Speaking of self-destructive people, what is it like sitting in Jackie Martling’s chair? Do you feel like you’re under a microscope?
Yeah. But first of all, I think they all appreciate the fact that I’m a huge fan of the show. They can tell that I’ve been listening since I was thirteen. And obviously I was a huge fan of Jackie, too. I loved everything he did. The whole group was just great together. So the first couple of days I felt a lot of pressure, not because I wanted to be hired permanently, I just wanted to be good on the show. But it’s funny because every time I speak it’s supposed to be funny or important to the conversation. So I try to edit out the stupid shit in my head and just say stuff when I think I’ve got something funny to say. So yeah, I did feel pressure, but they all have been so incredibly nice to me for some reason, which is great. I’m just starting to finally feel like part of the family. I love that
it’s working out, it’s been like a f—king dream come true.

Have you ever left the show feeling angry at yourself because of something you said or maybe didn’t say?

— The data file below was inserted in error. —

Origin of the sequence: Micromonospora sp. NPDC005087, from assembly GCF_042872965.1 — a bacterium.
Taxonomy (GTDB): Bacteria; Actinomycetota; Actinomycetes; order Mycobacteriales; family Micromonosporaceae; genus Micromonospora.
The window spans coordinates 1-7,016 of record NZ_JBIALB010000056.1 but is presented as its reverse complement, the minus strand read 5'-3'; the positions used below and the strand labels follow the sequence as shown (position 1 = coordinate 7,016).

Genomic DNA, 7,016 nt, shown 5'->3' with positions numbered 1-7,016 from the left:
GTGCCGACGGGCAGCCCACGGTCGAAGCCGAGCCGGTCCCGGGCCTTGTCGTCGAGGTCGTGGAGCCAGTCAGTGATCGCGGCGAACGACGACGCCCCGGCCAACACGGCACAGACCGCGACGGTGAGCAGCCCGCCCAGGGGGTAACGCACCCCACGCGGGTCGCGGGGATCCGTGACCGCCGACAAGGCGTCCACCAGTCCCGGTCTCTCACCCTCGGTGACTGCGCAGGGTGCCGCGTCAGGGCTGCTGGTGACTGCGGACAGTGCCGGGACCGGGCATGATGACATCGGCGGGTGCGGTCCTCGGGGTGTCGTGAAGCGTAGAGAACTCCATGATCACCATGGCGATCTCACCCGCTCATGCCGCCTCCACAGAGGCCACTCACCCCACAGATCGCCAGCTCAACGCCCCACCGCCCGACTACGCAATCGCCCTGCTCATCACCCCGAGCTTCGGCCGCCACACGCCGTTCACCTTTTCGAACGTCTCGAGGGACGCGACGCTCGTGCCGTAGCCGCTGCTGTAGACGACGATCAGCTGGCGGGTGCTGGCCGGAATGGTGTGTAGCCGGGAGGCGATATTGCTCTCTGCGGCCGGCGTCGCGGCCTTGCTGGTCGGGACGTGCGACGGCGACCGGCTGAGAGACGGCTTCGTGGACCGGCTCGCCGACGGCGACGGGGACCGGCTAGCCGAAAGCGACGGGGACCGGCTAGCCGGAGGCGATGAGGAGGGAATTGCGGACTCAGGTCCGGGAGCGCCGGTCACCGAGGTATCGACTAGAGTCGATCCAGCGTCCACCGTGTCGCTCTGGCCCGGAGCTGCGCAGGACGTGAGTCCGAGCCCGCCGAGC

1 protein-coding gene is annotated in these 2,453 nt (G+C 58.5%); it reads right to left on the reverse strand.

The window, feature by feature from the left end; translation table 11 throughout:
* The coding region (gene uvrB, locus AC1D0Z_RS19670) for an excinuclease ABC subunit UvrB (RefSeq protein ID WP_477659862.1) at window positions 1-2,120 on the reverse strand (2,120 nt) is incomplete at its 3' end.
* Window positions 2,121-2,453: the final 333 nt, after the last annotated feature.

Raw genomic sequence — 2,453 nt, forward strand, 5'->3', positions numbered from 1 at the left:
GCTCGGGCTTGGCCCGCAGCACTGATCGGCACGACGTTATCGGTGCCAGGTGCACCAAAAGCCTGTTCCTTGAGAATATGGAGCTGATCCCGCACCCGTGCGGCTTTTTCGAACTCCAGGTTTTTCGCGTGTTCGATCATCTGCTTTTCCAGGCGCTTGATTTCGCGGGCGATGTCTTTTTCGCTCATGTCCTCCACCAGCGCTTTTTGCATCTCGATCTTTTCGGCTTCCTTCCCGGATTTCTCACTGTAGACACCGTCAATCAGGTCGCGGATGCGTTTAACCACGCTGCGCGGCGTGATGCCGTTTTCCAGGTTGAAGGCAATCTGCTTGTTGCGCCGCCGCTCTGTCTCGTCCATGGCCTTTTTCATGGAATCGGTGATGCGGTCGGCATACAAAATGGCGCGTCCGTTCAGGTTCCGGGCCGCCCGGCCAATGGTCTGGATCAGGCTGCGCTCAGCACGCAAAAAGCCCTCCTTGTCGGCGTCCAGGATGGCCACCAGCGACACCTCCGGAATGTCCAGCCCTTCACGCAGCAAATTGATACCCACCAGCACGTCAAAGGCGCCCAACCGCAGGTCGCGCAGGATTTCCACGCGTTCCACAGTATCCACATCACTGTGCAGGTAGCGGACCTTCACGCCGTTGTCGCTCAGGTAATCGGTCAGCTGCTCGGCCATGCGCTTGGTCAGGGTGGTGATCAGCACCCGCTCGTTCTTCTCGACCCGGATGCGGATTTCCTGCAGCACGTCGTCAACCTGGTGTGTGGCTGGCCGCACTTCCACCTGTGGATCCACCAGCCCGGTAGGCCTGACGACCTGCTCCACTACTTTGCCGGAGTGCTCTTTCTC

Never angry. It’s funny though, the show is four and a half hours long, but I remember every single thing I say, including
the stupid stuff. So there have been days when I thought, “That was a dumb thing to say.” But I’ve never really been really
angry about an entire show. Just individual things I’ve said that I thought sucked.

Is Howard very different than you thought he would be off the air?
The reason the show works so well is because everyone on the show is pretty much how they really are. The guys you hear
on the air are really them. I had an idea that Howard was a good father and a pretty ethical guy who got on the radio and